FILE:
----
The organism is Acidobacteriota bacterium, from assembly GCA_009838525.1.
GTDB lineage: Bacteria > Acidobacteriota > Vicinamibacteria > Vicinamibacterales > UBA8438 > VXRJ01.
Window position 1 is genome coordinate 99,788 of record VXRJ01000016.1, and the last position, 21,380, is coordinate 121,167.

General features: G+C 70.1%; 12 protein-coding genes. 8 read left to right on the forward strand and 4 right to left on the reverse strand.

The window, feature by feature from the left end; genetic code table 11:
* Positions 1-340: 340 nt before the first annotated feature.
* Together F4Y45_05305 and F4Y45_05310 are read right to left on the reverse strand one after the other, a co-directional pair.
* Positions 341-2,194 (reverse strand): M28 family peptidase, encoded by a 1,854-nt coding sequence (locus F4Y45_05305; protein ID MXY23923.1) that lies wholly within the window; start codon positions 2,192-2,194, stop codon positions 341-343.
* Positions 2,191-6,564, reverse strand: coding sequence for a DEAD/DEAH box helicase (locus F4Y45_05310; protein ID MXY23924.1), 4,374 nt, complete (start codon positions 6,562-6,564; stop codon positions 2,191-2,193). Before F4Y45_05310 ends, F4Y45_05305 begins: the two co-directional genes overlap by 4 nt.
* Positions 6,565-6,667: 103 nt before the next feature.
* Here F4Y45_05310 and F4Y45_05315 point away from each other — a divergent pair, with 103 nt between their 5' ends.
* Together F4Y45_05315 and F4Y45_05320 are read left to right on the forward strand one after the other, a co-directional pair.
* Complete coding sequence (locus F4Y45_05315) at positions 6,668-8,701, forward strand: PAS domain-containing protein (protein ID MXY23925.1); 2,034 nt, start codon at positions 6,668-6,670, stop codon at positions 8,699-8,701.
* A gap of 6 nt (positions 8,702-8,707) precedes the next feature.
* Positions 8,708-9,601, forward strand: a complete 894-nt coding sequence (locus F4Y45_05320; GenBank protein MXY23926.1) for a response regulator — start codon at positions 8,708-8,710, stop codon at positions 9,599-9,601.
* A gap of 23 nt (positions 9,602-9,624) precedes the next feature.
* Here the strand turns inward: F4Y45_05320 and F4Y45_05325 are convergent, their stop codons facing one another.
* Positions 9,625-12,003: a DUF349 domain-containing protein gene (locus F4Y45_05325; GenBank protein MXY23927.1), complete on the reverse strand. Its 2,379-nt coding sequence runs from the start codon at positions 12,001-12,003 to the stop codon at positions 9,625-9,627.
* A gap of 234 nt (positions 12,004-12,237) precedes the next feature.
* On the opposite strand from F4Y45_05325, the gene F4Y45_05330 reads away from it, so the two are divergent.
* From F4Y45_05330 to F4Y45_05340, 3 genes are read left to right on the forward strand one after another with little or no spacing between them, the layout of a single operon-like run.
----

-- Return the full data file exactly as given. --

The organism is Acidobacteriota bacterium, from assembly GCA_009838525.1.
GTDB lineage: Bacteria > Acidobacteriota > Vicinamibacteria > Vicinamibacterales > UBA8438 > VXRJ01.
Window position 1 is genome coordinate 99,788 of record VXRJ01000016.1, and the last position, 21,380, is coordinate 121,167.

General features: G+C 70.1%; 12 protein-coding genes. 8 read left to right on the forward strand and 4 right to left on the reverse strand.

The window, feature by feature from the left end; genetic code table 11:
* Positions 1-340: 340 nt before the first annotated feature.
* Together F4Y45_05305 and F4Y45_05310 are read right to left on the reverse strand one after the other, a co-directional pair.
* Positions 341-2,194 (reverse strand): M28 family peptidase, encoded by a 1,854-nt coding sequence (locus F4Y45_05305; protein ID MXY23923.1) that lies wholly within the window; start codon positions 2,192-2,194, stop codon positions 341-343.
* Positions 2,191-6,564, reverse strand: coding sequence for a DEAD/DEAH box helicase (locus F4Y45_05310; protein ID MXY23924.1), 4,374 nt, complete (start codon positions 6,562-6,564; stop codon positions 2,191-2,193). Before F4Y45_05310 ends, F4Y45_05305 begins: the two co-directional genes overlap by 4 nt.
* Positions 6,565-6,667: 103 nt before the next feature.
* Here F4Y45_05310 and F4Y45_05315 point away from each other — a divergent pair, with 103 nt between their 5' ends.
* Together F4Y45_05315 and F4Y45_05320 are read left to right on the forward strand one after the other, a co-directional pair.
* Complete coding sequence (locus F4Y45_05315) at positions 6,668-8,701, forward strand: PAS domain-containing protein (protein ID MXY23925.1); 2,034 nt, start codon at positions 6,668-6,670, stop codon at positions 8,699-8,701.
* A gap of 6 nt (positions 8,702-8,707) precedes the next feature.
* Positions 8,708-9,601, forward strand: a complete 894-nt coding sequence (locus F4Y45_05320; GenBank protein MXY23926.1) for a response regulator — start codon at positions 8,708-8,710, stop codon at positions 9,599-9,601.
* A gap of 23 nt (positions 9,602-9,624) precedes the next feature.
* Here the strand turns inward: F4Y45_05320 and F4Y45_05325 are convergent, their stop codons facing one another.
* Positions 9,625-12,003: a DUF349 domain-containing protein gene (locus F4Y45_05325; GenBank protein MXY23927.1), complete on the reverse strand. Its 2,379-nt coding sequence runs from the start codon at positions 12,001-12,003 to the stop codon at positions 9,625-9,627.
* A gap of 234 nt (positions 12,004-12,237) precedes the next feature.
* On the opposite strand from F4Y45_05325, the gene F4Y45_05330 reads away from it, so the two are divergent.
* From F4Y45_05330 to F4Y45_05340, 3 genes are read left to right on the forward strand one after another with little or no spacing between them, the layout of a single operon-like run.